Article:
Since we started our jacAPPS division last October, we are closing in on 1,000,000 downloads, and in the process, we've learned a great deal about the mobile opportunity. Our mentor is a marketing guru named Tomi Ahonen who avers that mobile is the 7th medium (following print, recordings, cinema, radio, television, and Internet).
He's right. And everything that consumers can get from the previous six media - The New York Times, "Smoke on the Water," The Dark Knight, Bob & Tom, American Idol, and Pandora - they can get on their mobile devices.
Anyone who thinks that it's not important for radio to be available on smartphones is just not seeing the whole picture - or has a bizarre agenda. Should stations do more than provide their stream on their apps? Of course. Smartphone applications need to be strategically designed in the same way that management teams and programmers approach their web sites, their texting programs, and of course, their overall sound.
Ahonen notes that with 4 billion mobile devices worldwide and climbing, phones now outnumber TVs, radios, and computers. And a new study from the European Information Technology Observatory (EITO) reports that by the end of the year, 2/3s of the world's population will be using mobile phones.
So do you think it makes sense for your station, your personalities, and your podcasts to have their content available on mobile devices?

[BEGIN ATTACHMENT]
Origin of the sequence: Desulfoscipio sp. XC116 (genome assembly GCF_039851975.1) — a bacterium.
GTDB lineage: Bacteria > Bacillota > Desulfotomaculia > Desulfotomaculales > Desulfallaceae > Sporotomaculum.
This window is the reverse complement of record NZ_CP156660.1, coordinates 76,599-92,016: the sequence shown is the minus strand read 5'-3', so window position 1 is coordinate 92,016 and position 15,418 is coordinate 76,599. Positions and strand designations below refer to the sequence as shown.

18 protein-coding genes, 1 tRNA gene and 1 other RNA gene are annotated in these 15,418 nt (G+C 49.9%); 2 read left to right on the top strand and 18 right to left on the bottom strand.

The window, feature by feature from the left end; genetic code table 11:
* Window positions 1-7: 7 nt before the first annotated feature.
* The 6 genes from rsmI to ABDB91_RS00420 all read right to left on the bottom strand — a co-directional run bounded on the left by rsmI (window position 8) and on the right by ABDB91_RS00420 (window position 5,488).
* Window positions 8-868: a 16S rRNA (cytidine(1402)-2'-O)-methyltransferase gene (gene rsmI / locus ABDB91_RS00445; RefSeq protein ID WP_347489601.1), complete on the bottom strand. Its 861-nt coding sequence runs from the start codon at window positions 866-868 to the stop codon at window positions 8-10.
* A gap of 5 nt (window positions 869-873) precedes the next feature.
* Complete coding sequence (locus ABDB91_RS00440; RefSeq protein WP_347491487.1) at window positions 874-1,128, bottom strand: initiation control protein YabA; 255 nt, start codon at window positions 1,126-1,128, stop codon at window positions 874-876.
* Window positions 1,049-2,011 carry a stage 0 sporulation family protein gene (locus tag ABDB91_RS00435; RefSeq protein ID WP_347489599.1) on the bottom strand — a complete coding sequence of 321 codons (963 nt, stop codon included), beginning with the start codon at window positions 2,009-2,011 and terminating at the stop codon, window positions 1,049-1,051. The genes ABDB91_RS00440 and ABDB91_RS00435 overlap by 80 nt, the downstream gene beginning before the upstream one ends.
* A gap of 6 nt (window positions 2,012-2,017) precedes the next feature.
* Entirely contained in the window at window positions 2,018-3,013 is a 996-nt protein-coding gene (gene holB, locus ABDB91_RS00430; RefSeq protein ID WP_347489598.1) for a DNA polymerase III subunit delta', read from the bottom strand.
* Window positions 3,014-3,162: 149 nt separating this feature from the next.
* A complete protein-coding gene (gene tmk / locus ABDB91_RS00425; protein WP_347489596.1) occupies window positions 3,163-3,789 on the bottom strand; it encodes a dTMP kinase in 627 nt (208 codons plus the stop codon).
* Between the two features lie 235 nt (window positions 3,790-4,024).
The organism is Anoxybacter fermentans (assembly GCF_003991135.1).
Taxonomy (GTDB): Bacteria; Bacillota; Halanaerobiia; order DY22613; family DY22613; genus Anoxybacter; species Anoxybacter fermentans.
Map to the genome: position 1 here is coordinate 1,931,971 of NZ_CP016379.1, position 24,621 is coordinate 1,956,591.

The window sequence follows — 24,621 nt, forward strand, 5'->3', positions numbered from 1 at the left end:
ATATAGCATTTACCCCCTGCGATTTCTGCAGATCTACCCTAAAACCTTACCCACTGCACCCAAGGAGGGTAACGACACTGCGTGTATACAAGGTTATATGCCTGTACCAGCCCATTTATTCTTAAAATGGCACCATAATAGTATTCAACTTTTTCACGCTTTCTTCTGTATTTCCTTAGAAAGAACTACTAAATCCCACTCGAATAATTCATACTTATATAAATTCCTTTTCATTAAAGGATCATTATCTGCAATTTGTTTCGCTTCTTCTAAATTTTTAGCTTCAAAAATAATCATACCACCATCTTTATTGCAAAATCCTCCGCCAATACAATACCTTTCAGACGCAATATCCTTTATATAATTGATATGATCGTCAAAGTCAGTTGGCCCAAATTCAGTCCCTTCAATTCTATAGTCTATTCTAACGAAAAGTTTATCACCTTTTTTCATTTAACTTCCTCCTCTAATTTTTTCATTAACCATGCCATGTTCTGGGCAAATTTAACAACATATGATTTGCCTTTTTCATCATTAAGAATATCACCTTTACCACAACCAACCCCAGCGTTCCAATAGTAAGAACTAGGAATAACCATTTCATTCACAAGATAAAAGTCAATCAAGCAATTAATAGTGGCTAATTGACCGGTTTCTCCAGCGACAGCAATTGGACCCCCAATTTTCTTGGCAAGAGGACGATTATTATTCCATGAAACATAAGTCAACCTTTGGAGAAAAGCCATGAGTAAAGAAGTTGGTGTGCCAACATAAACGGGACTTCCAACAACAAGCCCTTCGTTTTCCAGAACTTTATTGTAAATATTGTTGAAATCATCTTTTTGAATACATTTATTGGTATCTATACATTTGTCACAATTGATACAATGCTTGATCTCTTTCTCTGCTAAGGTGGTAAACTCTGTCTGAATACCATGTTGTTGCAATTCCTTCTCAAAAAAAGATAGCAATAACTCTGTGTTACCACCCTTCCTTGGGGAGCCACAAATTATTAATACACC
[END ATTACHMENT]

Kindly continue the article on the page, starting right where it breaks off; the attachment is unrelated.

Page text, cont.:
And make no mistake about it - consumers are using smarphones to listen to radio at a rapidly expanding rate. Forrester Research now reports that one in ten mobile phone users listens to music on these devices, doubling last year's totals.
Jennifer Lane, President of Audio4Cast, notes that Pandora is ahead of the game when it comes to making radio listening on mobile devices an easy experience, and they also make it simple to buy music. We continue to see Pandora growing by leaps and bounds since their app became available on smartphones, specifically the iPhone and iPod Touch devices.
It's another reason why Version 2.0 of our radio apps includes an iTunes feature. Despite what musicFIRST erroneously claims, it is in radio's best interest to make it easy for consumers to be able to easily identify the music they hear, as well as to seamlessly buy it. There's nothing more simple than elegantly buying music on mobile devices.